How long does it take you to build a pedal?

It comes down to however long it will take me to screen a transistor pair in a Fuzz face, for instance. It can range anywhere from an hour to a couple of hours. I’m probably making about 50 pedals a month right now.

Things in this industry are somewhat cyclical. Any particular trends you’re happy to see right now?

I’m glad to see a resurgence in interest in pedals versus rack gear, and this of course is a pendulum that is bound to swing back and forth for eternity, but this migration back to the floor from the rack has been a cool thing to see. The digitization of classic sound is the other trend that I’m really interested in. This is going to come across as heretical from the standpoint of a fuzz builder but while I would assert that none of the digital modeling out there has achieved the behavior and the feel of a Fuzz Face, I am a firm believer that it will. It’s only a matter of time and I think that’s great.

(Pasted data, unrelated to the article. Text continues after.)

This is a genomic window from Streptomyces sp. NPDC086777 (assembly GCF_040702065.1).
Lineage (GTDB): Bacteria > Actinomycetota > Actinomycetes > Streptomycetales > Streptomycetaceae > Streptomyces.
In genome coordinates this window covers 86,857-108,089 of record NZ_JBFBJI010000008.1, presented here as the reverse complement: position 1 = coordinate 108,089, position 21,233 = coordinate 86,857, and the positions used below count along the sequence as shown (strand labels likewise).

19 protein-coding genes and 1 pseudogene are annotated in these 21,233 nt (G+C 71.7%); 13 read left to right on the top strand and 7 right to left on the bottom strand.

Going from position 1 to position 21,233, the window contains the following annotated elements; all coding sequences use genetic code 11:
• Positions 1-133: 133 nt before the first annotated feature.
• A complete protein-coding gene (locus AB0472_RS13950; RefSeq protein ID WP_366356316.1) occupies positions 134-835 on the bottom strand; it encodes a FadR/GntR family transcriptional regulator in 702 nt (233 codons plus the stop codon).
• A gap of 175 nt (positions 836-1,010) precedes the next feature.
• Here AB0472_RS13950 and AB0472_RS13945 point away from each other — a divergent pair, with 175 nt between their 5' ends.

I really don’t have any predisposition toward dragging the 1960s, in terms of its machine-age building processes, along with us into the 21st century. If we can do it with new tools, we should. As much as I don’t dig how a lot of digital DSP stuff sounds, I’m excited about it as a trend because therein lies the future and it’s only a matter of time until we crack the code that allows us to recreate some of the subtleties that people experienced with analog equipment that they are rightfully unwilling to let go of.

What''s next on your horizon?

This year there will be some original designs. I will probably continue to put out some pedal designs based on some of the early one, two and three transistor fuzzes, but I have a backlog of my own ideas that are starting to find their way to my workbench. I''m taking a swing at doing a tremolo pedal in a way that it hasn''t been done before. I''m also taking a look at some of the clean and semi-clean boost circuits to see if what''s out there today is working and if there is room for improvement.

For more information:
Hartman Electronics